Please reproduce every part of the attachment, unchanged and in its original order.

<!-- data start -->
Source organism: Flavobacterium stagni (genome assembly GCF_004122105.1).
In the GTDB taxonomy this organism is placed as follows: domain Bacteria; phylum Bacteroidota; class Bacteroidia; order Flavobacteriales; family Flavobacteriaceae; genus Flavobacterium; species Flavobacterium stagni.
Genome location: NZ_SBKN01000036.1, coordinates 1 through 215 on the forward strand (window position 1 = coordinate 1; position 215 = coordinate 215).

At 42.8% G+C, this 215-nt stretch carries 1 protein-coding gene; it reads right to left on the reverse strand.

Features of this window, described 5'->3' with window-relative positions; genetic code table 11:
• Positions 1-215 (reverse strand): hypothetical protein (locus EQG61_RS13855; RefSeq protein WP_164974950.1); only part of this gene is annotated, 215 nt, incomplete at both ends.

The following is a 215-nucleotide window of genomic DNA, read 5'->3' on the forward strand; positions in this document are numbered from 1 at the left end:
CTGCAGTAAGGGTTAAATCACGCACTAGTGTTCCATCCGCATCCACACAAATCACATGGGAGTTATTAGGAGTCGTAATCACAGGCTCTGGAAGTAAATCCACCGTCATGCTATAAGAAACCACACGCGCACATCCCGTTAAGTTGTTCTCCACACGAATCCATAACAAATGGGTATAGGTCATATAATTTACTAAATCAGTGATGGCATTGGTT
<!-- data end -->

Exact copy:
Source organism: Flavobacterium stagni (genome assembly GCF_004122105.1).
In the GTDB taxonomy this organism is placed as follows: domain Bacteria; phylum Bacteroidota; class Bacteroidia; order Flavobacteriales; family Flavobacteriaceae; genus Flavobacterium; species Flavobacterium stagni.
Genome location: NZ_SBKN01000036.1, coordinates 1 through 215 on the forward strand (window position 1 = coordinate 1; position 215 = coordinate 215).

At 42.8% G+C, this 215-nt stretch carries 1 protein-coding gene; it reads right to left on the reverse strand.

Features of this window, described 5'->3' with window-relative positions; genetic code table 11:
• Positions 1-215 (reverse strand): hypothetical protein (locus EQG61_RS13855; RefSeq protein WP_164974950.1); only part of this gene is annotated, 215 nt, incomplete at both ends.

The following is a 215-nucleotide window of genomic DNA, read 5'->3' on the forward strand; positions in this document are numbered from 1 at the left end:
CTGCAGTAAGGGTTAAATCACGCACTAGTGTTCCATCCGCATCCACACAAATCACATGGGAGTTATTAGGAGTCGTAATCACAGGCTCTGGAAGTAAATCCACCGTCATGCTATAAGAAACCACACGCGCACATCCCGTTAAGTTGTTCTCCACACGAATCCATAACAAATGGGTATAGGTCATATAATTTACTAAATCAGTGATGGCATTGGTT